Updated at 11:50 a.m. ET
(CBS News) President Obama on Wednesday morning said that the United States will work with the Libyan government to bring to justice the attackers who killed four Americans in Libya overnight, including U.S. Ambassador to Libya J. Christopher Stevens.
"We will not waver in our commitment to see that justice will be done," Mr. Obama said from the White House rose garden. "Make no mistake, justice will be done."
Stevens and three other Americans were by Muslim protesters on the U.S. consulate compound in Benghazi, the U.S. government confirmed Wednesday.
Mr. Obama said he has ordered heightened security at all U.S. diplomatic offices around the world in the wake of the attack, as well as protests in Cairo on Tuesday. Both incidents were sparked by hardline Muslims protesting a film made in the U.S. that insults the Muslim prophet Muhammad.
Mr. Obama said that many Libyans have already joined the U.S. in condemning the violence and noted that Libyan security personnel fought back against the attackers alongside Americans. Libyans also helped some American diplomats find safety and carried Stevens' body to the hospital where he died.
"This attack will not break the bonds between the United States and Libya," Mr. Obama said.
In separate remarks at the State Department, Secretary of State Hillary Clinton reiterated the administration's assertion that its relations with Libya will remain stable.
"The friendship between our countries, born out of shared struggle, will not be another casualty of this attack," she said. "A free and stable Libya is still in America's interests and security, and we will not turn our backs on that."
The secretary said she spoke with the president of Libya Tuesday night and that he strongly condemned the violence and pledged "every effort" to protect U.S. citizens and pursue the attackers.
Clinton said the attack, in a city that the U.S. helped liberate, "reflects just how complicated and at times how confounding the world can be."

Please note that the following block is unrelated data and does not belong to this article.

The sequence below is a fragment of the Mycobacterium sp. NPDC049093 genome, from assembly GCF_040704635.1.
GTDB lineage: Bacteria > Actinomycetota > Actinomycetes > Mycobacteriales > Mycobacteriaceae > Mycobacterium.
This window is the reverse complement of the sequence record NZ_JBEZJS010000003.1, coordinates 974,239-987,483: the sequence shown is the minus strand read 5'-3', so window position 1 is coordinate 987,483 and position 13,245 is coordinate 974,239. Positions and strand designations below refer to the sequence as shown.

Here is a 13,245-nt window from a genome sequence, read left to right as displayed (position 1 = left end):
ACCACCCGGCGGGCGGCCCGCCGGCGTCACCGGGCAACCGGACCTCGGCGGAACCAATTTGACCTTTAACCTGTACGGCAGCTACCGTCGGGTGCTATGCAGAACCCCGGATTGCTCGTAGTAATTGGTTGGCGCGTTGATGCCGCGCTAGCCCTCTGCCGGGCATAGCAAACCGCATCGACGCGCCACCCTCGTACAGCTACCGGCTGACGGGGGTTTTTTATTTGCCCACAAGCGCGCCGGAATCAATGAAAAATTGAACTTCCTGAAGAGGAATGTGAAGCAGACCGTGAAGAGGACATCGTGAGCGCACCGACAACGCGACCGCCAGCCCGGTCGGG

Mr. Obama hailed Stevens for his leadership in Libya, where he built partnerships with Libyan revolutionaries "with characteristic skill, courage and resolve." He led the diplomatic post in Benghazi during the height of the height of the revolution and served as ambassador after the Qaddafi regime came to an end.
"I think both Secretary Clinton and I have relied deeply on his knowledge of the situation on the ground there," Mr. Obama said.
Stevens, Foreign Service Officer Sean Smith and the other two Americans killed in the attack -- who remain unnamed while officials notify their next of kin -- "represent the very best of the United States of America," the president said.
He noted that Tuesday was already a painful day for America, as the nation marked the anniversary of the Sept. 11, 2001, attacks.
"As Americans let us never, ever forget that our freedom is only sustained because there are people who are willing to fight for it, to stand up for it, and in some cases lay down their lives for it," Mr. Obama said. "Our country is only as strong as the character of our people and the service of those, both civilian and military, who represent us around the globe."